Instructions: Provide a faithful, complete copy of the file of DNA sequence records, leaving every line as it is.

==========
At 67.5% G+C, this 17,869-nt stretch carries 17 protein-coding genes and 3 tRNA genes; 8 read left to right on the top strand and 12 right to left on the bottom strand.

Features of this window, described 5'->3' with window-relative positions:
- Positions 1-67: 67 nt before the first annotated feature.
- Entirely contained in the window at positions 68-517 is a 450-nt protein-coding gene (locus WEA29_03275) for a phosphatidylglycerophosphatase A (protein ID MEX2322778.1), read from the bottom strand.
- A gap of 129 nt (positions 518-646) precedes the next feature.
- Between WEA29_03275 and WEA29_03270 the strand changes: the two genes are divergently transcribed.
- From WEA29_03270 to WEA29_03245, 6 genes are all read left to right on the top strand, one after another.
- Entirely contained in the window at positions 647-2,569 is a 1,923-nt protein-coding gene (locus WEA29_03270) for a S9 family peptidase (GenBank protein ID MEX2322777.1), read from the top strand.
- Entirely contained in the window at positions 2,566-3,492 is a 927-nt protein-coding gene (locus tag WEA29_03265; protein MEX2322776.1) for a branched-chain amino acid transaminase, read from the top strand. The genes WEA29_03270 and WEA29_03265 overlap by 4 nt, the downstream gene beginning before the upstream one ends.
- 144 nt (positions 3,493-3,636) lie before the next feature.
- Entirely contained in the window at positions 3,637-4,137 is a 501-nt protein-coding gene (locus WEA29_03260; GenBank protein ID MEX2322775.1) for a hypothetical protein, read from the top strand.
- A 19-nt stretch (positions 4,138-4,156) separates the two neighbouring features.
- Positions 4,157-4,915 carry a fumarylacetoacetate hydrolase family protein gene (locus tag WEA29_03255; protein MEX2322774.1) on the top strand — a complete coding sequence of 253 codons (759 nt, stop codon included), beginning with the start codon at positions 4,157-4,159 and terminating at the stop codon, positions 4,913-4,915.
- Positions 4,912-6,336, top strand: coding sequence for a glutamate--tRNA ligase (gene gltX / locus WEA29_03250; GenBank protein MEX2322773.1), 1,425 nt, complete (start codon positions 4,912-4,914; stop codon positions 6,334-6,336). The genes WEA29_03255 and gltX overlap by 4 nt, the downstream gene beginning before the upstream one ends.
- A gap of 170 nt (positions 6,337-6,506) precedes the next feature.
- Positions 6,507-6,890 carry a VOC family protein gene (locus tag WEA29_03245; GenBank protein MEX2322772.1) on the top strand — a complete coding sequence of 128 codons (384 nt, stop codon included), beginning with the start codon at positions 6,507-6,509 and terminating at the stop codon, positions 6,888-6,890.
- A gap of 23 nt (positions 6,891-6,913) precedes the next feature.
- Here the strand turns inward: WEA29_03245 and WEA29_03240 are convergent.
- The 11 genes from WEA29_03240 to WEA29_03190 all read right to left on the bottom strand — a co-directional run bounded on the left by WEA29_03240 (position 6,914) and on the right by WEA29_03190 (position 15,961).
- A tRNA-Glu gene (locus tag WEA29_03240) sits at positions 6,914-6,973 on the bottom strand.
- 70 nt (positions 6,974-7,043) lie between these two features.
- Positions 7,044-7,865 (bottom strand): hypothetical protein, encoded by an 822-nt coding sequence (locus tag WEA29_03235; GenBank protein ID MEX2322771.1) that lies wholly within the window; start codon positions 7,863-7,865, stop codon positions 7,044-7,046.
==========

At 67.5% G+C, this 17,869-nt stretch carries 17 protein-coding genes and 3 tRNA genes; 8 read left to right on the top strand and 12 right to left on the bottom strand.

Features of this window, described 5'->3' with window-relative positions:
- Positions 1-67: 67 nt before the first annotated feature.
- Entirely contained in the window at positions 68-517 is a 450-nt protein-coding gene (locus WEA29_03275) for a phosphatidylglycerophosphatase A (protein ID MEX2322778.1), read from the bottom strand.
- A gap of 129 nt (positions 518-646) precedes the next feature.
- Between WEA29_03275 and WEA29_03270 the strand changes: the two genes are divergently transcribed.
- From WEA29_03270 to WEA29_03245, 6 genes are all read left to right on the top strand, one after another.
- Entirely contained in the window at positions 647-2,569 is a 1,923-nt protein-coding gene (locus WEA29_03270) for a S9 family peptidase (GenBank protein ID MEX2322777.1), read from the top strand.
- Entirely contained in the window at positions 2,566-3,492 is a 927-nt protein-coding gene (locus tag WEA29_03265; protein MEX2322776.1) for a branched-chain amino acid transaminase, read from the top strand. The genes WEA29_03270 and WEA29_03265 overlap by 4 nt, the downstream gene beginning before the upstream one ends.
- 144 nt (positions 3,493-3,636) lie before the next feature.
- Entirely contained in the window at positions 3,637-4,137 is a 501-nt protein-coding gene (locus WEA29_03260; GenBank protein ID MEX2322775.1) for a hypothetical protein, read from the top strand.
- A 19-nt stretch (positions 4,138-4,156) separates the two neighbouring features.
- Positions 4,157-4,915 carry a fumarylacetoacetate hydrolase family protein gene (locus tag WEA29_03255; protein MEX2322774.1) on the top strand — a complete coding sequence of 253 codons (759 nt, stop codon included), beginning with the start codon at positions 4,157-4,159 and terminating at the stop codon, positions 4,913-4,915.
- Positions 4,912-6,336, top strand: coding sequence for a glutamate--tRNA ligase (gene gltX / locus WEA29_03250; GenBank protein MEX2322773.1), 1,425 nt, complete (start codon positions 4,912-4,914; stop codon positions 6,334-6,336). The genes WEA29_03255 and gltX overlap by 4 nt, the downstream gene beginning before the upstream one ends.
- A gap of 170 nt (positions 6,337-6,506) precedes the next feature.
- Positions 6,507-6,890 carry a VOC family protein gene (locus tag WEA29_03245; GenBank protein MEX2322772.1) on the top strand — a complete coding sequence of 128 codons (384 nt, stop codon included), beginning with the start codon at positions 6,507-6,509 and terminating at the stop codon, positions 6,888-6,890.
- A gap of 23 nt (positions 6,891-6,913) precedes the next feature.
- Here the strand turns inward: WEA29_03245 and WEA29_03240 are convergent.
- The 11 genes from WEA29_03240 to WEA29_03190 all read right to left on the bottom strand — a co-directional run bounded on the left by WEA29_03240 (position 6,914) and on the right by WEA29_03190 (position 15,961).
- A tRNA-Glu gene (locus tag WEA29_03240) sits at positions 6,914-6,973 on the bottom strand.
- 70 nt (positions 6,974-7,043) lie between these two features.
- Positions 7,044-7,865 (bottom strand): hypothetical protein, encoded by an 822-nt coding sequence (locus tag WEA29_03235; GenBank protein ID MEX2322771.1) that lies wholly within the window; start codon positions 7,863-7,865, stop codon positions 7,044-7,046.